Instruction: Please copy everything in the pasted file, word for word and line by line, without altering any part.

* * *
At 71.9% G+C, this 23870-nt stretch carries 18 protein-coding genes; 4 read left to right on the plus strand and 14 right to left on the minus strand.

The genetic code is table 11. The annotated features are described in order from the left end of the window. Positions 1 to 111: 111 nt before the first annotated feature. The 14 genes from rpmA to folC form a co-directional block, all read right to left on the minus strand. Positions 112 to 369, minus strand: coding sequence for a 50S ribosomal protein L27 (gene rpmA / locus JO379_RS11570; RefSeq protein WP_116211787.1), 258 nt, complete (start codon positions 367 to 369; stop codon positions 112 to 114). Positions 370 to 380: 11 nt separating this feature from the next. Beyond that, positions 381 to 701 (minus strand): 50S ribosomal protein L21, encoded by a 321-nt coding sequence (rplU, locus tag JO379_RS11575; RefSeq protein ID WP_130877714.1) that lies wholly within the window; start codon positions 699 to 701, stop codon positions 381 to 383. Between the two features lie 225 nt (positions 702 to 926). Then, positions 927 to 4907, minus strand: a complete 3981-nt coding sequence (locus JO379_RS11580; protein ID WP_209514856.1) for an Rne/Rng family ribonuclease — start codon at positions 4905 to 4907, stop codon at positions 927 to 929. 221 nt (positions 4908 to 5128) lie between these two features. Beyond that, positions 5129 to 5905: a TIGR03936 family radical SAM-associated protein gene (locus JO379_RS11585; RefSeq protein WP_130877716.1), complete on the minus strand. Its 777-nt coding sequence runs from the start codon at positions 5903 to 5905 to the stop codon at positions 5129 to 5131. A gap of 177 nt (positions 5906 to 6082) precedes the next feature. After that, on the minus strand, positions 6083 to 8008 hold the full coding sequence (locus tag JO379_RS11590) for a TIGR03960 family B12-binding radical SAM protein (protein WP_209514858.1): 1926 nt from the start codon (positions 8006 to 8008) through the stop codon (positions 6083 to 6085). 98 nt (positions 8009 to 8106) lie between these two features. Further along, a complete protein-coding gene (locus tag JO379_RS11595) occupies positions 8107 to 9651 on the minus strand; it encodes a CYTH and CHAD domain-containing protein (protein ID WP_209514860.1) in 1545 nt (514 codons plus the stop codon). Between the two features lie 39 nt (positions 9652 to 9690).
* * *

At 71.9% G+C, this 23870-nt stretch carries 18 protein-coding genes; 4 read left to right on the plus strand and 14 right to left on the minus strand.

The genetic code is table 11. The annotated features are described in order from the left end of the window. Positions 1 to 111: 111 nt before the first annotated feature. The 14 genes from rpmA to folC form a co-directional block, all read right to left on the minus strand. Positions 112 to 369, minus strand: coding sequence for a 50S ribosomal protein L27 (gene rpmA / locus JO379_RS11570; RefSeq protein WP_116211787.1), 258 nt, complete (start codon positions 367 to 369; stop codon positions 112 to 114). Positions 370 to 380: 11 nt separating this feature from the next. Beyond that, positions 381 to 701 (minus strand): 50S ribosomal protein L21, encoded by a 321-nt coding sequence (rplU, locus tag JO379_RS11575; RefSeq protein ID WP_130877714.1) that lies wholly within the window; start codon positions 699 to 701, stop codon positions 381 to 383. Between the two features lie 225 nt (positions 702 to 926). Then, positions 927 to 4907, minus strand: a complete 3981-nt coding sequence (locus JO379_RS11580; protein ID WP_209514856.1) for an Rne/Rng family ribonuclease — start codon at positions 4905 to 4907, stop codon at positions 927 to 929. 221 nt (positions 4908 to 5128) lie between these two features. Beyond that, positions 5129 to 5905: a TIGR03936 family radical SAM-associated protein gene (locus JO379_RS11585; RefSeq protein WP_130877716.1), complete on the minus strand. Its 777-nt coding sequence runs from the start codon at positions 5903 to 5905 to the stop codon at positions 5129 to 5131. A gap of 177 nt (positions 5906 to 6082) precedes the next feature. After that, on the minus strand, positions 6083 to 8008 hold the full coding sequence (locus tag JO379_RS11590) for a TIGR03960 family B12-binding radical SAM protein (protein WP_209514858.1): 1926 nt from the start codon (positions 8006 to 8008) through the stop codon (positions 6083 to 6085). 98 nt (positions 8009 to 8106) lie between these two features. Further along, a complete protein-coding gene (locus tag JO379_RS11595) occupies positions 8107 to 9651 on the minus strand; it encodes a CYTH and CHAD domain-containing protein (protein ID WP_209514860.1) in 1545 nt (514 codons plus the stop codon). Between the two features lie 39 nt (positions 9652 to 9690).